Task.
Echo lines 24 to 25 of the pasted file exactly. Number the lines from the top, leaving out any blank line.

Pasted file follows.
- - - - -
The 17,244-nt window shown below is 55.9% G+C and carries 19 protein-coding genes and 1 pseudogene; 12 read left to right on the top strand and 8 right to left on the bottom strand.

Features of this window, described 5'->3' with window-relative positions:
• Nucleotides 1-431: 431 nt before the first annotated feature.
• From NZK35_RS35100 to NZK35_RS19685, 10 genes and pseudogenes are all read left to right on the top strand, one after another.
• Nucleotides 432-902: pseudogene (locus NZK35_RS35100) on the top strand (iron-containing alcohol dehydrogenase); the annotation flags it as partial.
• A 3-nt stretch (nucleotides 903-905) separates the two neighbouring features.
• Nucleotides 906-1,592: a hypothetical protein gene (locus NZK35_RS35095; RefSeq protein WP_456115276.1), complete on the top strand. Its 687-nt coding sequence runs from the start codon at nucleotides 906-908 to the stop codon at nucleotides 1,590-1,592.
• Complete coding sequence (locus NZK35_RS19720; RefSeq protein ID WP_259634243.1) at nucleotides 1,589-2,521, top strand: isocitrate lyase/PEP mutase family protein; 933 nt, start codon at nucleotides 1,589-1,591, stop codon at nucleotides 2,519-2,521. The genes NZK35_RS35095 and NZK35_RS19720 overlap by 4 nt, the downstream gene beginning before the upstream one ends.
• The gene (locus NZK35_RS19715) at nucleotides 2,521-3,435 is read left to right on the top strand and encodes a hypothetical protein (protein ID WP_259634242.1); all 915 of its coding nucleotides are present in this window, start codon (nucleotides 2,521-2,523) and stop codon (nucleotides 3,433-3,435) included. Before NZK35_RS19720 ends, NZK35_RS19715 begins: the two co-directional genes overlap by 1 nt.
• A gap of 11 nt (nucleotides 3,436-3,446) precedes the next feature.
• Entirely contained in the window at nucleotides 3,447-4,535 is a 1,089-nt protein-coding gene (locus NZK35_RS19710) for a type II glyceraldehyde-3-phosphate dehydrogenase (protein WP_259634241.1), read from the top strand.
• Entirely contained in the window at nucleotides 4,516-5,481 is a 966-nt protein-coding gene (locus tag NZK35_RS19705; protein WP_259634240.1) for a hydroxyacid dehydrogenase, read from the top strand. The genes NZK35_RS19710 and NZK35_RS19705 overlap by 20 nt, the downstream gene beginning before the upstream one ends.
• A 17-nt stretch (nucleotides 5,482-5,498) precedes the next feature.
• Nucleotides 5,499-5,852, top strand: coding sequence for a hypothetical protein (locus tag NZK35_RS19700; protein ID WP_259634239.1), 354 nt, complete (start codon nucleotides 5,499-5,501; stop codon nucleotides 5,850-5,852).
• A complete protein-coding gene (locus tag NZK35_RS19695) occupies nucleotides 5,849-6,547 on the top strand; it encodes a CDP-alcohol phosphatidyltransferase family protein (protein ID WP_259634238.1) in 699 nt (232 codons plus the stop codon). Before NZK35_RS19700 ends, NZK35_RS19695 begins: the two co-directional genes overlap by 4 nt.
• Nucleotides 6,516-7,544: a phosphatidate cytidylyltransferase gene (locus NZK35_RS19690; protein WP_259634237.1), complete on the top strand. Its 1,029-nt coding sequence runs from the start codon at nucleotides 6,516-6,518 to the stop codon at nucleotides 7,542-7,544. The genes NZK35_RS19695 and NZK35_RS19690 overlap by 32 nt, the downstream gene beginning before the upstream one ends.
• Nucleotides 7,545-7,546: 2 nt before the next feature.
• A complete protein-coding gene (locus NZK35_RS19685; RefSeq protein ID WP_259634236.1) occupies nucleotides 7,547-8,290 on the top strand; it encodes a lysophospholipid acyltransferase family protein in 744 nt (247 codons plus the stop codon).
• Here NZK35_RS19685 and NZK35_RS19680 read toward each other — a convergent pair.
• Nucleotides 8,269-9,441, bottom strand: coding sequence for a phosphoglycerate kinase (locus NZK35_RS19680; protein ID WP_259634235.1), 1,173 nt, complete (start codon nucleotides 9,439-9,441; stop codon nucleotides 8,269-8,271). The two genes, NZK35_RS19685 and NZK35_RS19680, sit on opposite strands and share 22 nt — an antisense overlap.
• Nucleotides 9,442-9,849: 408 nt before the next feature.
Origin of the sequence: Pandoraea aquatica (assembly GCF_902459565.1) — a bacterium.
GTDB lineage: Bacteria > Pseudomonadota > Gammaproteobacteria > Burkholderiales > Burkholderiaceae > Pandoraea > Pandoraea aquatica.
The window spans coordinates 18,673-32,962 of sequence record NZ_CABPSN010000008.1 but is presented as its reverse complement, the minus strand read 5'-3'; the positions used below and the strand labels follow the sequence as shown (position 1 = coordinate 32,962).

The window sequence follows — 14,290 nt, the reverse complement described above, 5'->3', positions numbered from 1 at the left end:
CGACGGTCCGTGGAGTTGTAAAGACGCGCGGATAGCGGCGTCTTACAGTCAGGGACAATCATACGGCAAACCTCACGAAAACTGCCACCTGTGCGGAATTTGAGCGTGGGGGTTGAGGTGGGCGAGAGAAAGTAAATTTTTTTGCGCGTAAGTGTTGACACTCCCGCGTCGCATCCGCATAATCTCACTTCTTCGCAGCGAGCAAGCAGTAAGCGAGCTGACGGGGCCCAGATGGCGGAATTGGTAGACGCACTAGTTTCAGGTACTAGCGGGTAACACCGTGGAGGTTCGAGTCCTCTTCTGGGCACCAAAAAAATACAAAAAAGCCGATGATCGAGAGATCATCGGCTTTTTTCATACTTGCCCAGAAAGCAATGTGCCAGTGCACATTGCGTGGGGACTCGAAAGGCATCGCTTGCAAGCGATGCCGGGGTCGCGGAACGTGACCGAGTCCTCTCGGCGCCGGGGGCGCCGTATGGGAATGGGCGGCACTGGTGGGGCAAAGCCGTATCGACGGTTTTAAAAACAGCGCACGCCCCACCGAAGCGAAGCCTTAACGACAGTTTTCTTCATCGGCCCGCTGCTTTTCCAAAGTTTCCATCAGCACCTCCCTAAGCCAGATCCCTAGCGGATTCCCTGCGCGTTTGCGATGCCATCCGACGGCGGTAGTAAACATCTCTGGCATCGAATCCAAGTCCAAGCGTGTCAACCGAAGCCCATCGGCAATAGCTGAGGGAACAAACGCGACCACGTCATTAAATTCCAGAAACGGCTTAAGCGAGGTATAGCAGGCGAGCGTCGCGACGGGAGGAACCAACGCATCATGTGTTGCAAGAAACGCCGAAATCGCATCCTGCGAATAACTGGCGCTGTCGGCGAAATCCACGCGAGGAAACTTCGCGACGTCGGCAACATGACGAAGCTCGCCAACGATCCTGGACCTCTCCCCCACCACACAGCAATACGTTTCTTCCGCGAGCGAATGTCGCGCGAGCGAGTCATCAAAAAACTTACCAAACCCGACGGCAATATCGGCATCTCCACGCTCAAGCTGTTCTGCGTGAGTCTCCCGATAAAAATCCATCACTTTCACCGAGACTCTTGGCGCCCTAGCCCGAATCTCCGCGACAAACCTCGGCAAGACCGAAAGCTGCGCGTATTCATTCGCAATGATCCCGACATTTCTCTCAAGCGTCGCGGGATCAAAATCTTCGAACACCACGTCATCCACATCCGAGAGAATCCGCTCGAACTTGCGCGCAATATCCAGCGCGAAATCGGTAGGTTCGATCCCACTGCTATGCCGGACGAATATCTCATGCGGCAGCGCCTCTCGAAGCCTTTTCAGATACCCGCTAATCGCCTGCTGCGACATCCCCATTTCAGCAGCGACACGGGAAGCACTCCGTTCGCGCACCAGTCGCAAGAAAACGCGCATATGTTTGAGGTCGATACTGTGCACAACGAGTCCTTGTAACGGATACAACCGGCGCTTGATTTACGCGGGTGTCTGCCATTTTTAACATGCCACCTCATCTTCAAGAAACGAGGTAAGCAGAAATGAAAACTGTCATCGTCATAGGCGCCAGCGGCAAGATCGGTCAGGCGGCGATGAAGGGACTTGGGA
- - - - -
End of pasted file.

The window spans coordinates 18,673-32,962 of sequence record NZ_CABPSN010000008.1 but is presented as its reverse complement, the minus strand read 5'-3'; the positions used below and the strand labels follow the sequence as shown (position 1 = coordinate 32,962).

The window sequence follows — 14,290 nt, the reverse complement described above, 5'->3', positions numbered from 1 at the left end: